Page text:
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The Editor Speaks: Do planning board members have to have a blind eye to be appointed?

Colin Wilsonweb2I am not going to get into the rights and wrongs and any political issues surrounding the proposal for a ticket office/restroom/store/tour operator sales area/mobile food truck staging area on the waterfront in George Town.

The application was at first refused by the Planning Board but after an appeal and some amendments made the Planning Board has allowed it to proceed.

This has in turn been appealed.

This then is the background.

What I am very concerned about is what is happening on the site of the development at the moment. Please see attached images.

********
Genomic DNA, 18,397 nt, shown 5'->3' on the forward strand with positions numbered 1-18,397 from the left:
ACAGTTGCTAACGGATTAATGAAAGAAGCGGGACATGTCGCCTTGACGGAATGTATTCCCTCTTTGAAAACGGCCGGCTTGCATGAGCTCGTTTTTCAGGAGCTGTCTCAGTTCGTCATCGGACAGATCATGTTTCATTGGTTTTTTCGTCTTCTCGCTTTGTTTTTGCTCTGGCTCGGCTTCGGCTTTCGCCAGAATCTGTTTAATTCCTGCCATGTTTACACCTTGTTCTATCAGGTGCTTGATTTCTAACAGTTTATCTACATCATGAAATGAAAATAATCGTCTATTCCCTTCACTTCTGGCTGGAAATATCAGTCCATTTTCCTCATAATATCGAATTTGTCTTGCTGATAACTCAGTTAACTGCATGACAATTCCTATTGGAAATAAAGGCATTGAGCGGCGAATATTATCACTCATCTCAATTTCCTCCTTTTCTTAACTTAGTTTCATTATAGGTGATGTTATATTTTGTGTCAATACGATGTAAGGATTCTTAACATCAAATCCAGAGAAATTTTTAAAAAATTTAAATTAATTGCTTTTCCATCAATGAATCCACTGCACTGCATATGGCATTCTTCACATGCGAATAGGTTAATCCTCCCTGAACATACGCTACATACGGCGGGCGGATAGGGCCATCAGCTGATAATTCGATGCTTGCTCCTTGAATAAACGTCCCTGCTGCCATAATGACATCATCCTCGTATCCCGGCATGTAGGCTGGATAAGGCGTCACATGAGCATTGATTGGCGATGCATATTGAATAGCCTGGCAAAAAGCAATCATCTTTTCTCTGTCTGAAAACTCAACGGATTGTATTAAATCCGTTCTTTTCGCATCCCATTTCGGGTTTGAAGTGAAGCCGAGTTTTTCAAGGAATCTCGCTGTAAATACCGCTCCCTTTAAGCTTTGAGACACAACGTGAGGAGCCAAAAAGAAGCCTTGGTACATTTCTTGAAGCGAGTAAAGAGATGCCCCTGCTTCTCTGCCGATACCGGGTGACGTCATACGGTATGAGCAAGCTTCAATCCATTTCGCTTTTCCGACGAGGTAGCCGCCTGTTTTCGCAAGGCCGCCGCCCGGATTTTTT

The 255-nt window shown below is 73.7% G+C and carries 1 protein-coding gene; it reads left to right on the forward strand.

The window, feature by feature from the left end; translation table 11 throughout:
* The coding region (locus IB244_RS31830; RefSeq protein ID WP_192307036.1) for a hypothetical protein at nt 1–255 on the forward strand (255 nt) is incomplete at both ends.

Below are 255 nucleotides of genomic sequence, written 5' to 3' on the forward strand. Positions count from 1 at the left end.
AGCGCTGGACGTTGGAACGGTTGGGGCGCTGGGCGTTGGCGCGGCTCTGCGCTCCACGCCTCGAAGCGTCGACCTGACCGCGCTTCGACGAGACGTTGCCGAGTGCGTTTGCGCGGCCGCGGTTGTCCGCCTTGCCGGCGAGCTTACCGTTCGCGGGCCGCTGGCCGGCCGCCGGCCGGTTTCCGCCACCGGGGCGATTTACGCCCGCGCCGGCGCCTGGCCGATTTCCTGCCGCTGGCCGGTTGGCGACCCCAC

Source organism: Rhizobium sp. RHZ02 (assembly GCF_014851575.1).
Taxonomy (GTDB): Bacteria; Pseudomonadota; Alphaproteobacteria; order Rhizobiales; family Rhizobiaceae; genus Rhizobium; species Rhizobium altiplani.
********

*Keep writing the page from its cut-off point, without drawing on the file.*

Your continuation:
The images show:

Marl used for filling pushed onto the beach overstepping the retaining wall shown in the planning application drawings by about 15 feet on the waterfront.

It would appear foreign matter has now entered the sea that is close to a marine park.

The pit for the septic tank has been left open and is very deep. There is no fencing or any safety barriers around the pit. This has been like this I have been informed for about three weeks. This is a serious accident just waiting to happen.

When there is a beautification project under way in the area and the proposed building is going to obscure the natural beauty of the sea that has been shared to visitors and residents alike for years, it is puzzling why this project was allowed.

So to be a person with some authority it would seem to help if you have a blind eye.

I know the authorities are aware of all of this and there is some sympathy from the Department of Environment, but there is precious little they can do.

This is part of their reply to the main objector: